Therefore, to further analyse the contribution of circulating BM derived progenitors on the turnover of resident microglia in the CNS, a separate study employed parabiosis experiments (22). Parabiosis, the surgical joining of two organisms, allowed for the sharing of the blood circulation between wild type and GFP transgenic mice without affecting their blood-brain nor the blood-retinal barrier (21–23). The obtained results revealed that under steady-state conditions, CNS microglia were a closed system with the capacity to self-renew and were not replenished by BM derived cells (22). Indeed, it was later established that microglia were derived from primitive myeloid progenitors originating from the yolk sac and that postnatal hematopoietic progenitors did not significantly contribute to microglia homeostasis (24).
A subsequent study (25) demonstrated that the brain harbored latent nestin+ microglial progenitors throughout the CNS (25). Pharmacological depletion of microglia using selective CSF1R inhibitor PLX3397 triggered rapid proliferation of nestin+ cells throughout the CNS, which later differentiated into microglia and repopulated the entire brain within 1 week of inhibitor cessation (25). Interestingly, this regeneration mirrored some aspects of normal development, as embryonic stem cells require a nestin+ stage on their way to becoming microglia (25, 26). However, subsequent microglia ablation studies have strongly disputed the presence of nestin+ microglia progenitor cells and instead provide evidence that microglia repopulation following pharmacological or genetic depletion occurs solely from residual non-depleted internal pools which exert massive proliferation and transiently express nestin (27–29). Similarly, retinas depleted of microglia using selective CSF1R inhibitor PLX5622 were not repopulated from nestin+ precursors (30, 31). Rather, repopulated retinal microglia exhibited dual extra retinal origins; first from residual microglia in the optic nerve and secondly from ciliary body/iris macrophages (30). Residual optic nerve microglia repopulated the retina along the center-to-periphery axis, while macrophages in the ciliary body/iris repopulated the retina along the periphery and accounted for around 15% of the repopulated microglia (30). Of note, these findings uncovered for the first time radial migratory routes of retinal microglia and demonstrated the presence of peripheral macrophage-derived microglia which were significantly less ramified than their central counterparts (30). In a parallel study, it was shown that microglia repopulation in the retina was regulated via neuronal-microglial crosstalk in the form of CX3CL1-CX3CR1 signaling which potentiated microglia proliferation and morphological maturation (31). Most importantly, the latter study demonstrated that that the repopulated cells fully restored microglia functions in the retina including immunosurveillance and synaptic maintenance (31).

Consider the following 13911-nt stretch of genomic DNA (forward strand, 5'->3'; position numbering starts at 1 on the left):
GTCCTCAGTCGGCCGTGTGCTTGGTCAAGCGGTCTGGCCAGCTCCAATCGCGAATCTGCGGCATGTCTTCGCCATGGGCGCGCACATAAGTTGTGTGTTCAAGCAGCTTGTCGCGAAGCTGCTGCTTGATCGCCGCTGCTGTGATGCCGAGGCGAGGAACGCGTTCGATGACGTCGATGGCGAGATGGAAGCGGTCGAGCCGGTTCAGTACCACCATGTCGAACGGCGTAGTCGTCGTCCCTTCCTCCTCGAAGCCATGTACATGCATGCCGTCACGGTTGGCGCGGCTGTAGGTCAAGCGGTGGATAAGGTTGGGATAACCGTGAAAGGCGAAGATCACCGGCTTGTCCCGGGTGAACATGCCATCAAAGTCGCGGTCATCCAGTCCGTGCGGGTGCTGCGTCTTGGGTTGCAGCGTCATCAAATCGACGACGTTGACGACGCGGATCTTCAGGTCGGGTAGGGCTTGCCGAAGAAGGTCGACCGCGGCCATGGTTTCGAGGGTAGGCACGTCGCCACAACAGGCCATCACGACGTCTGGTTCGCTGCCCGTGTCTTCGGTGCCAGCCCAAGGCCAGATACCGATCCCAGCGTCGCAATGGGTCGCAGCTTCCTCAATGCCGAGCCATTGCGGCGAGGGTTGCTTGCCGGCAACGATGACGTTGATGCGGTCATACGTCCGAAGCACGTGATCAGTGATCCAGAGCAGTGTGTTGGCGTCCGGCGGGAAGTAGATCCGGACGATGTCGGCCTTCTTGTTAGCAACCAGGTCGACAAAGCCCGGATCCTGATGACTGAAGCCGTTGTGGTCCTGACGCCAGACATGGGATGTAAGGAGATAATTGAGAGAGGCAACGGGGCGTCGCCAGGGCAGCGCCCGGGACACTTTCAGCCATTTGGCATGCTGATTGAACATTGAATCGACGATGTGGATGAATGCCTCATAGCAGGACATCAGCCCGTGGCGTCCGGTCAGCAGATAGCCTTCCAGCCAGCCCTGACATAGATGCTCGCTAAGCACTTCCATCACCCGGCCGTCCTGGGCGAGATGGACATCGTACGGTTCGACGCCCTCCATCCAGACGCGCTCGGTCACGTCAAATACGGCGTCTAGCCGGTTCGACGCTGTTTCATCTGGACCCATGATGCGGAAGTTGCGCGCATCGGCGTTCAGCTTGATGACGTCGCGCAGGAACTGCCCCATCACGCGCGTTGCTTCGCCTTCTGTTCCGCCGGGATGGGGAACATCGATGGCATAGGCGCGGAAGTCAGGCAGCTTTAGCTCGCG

Microglia in the Healthy Retina
Microglial cells play active roles in maintaining the normal structure and functioning of the retina. During retinal development, microglia cells are largely confined to the ganglion cell layer and inner plexiform layer, where they phagocytose cellular corpses of excessively produced retinal ganglion cells (RGCs) early in development (32). Moreover, in the early postnatal stages when there is a robust synaptic remodeling, microglia are involved in pruning of weak presynaptic terminals of RGCs (33). This process occurs in a complement C3-CR3-dependent mechanism, where activated C3 (iC3b/C3b) selectively labels the weak RGCs terminals triggering a C3-receptor dependent phagocytosis pathway in microglia (4, 33). Importantly, microglial dependent apoptosis of RGCs and the elimination of costly neural connections deemed unfit for proper functioning plays a crucial role in the normal postnatal development of the retina and cortical visual areas (32, 33).
Following the development phase, microglia cells move to occupy the inner and outer plexiform layers where they adopt a quiescent phenotype characterized by very small somata and extensively ramified filopodia-like processes (4). They form a mosaic network of evenly distributed non-overlapping cells that provide immunological surveillance to the entire retina by the continuous movement of their processes (4, 34). It is also possible that the dynamic activity of the filopodial structures serves a housekeeping function, enabling microglia eliminate accumulated waste metabolic products and cellular debris in the retinal microenvironment (35). In addition, the extensive processes facilitate close relationships with other retinal cells such as the neurons, promoting the maintenance of their synaptic structures and neurotransmission (3, 36). Indeed, sustained microglia depletion in the retina has been shown to result in the degeneration of photoreceptor synapses with subsequent progressive decline in the magnitude of electroretinographic responses to light stimuli (36).